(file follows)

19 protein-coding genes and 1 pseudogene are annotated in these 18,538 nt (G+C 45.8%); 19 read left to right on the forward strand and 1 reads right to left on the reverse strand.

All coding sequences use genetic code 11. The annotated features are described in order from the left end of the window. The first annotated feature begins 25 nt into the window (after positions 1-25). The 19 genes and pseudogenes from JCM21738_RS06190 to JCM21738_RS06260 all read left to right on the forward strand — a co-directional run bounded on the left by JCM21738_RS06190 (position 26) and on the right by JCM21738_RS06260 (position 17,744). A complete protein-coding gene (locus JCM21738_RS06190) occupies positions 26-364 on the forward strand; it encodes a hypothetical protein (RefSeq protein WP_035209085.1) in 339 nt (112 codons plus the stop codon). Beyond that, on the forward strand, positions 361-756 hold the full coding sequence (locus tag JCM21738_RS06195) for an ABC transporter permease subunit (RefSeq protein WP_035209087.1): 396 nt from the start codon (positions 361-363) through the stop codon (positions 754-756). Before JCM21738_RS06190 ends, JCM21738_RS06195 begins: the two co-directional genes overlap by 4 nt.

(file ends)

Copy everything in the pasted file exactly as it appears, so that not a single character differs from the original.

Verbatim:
19 protein-coding genes and 1 pseudogene are annotated in these 18,538 nt (G+C 45.8%); 19 read left to right on the forward strand and 1 reads right to left on the reverse strand.

All coding sequences use genetic code 11. The annotated features are described in order from the left end of the window. The first annotated feature begins 25 nt into the window (after positions 1-25). The 19 genes and pseudogenes from JCM21738_RS06190 to JCM21738_RS06260 all read left to right on the forward strand — a co-directional run bounded on the left by JCM21738_RS06190 (position 26) and on the right by JCM21738_RS06260 (position 17,744). A complete protein-coding gene (locus JCM21738_RS06190) occupies positions 26-364 on the forward strand; it encodes a hypothetical protein (RefSeq protein WP_035209085.1) in 339 nt (112 codons plus the stop codon). Beyond that, on the forward strand, positions 361-756 hold the full coding sequence (locus tag JCM21738_RS06195) for an ABC transporter permease subunit (RefSeq protein WP_035209087.1): 396 nt from the start codon (positions 361-363) through the stop codon (positions 754-756). Before JCM21738_RS06190 ends, JCM21738_RS06195 begins: the two co-directional genes overlap by 4 nt.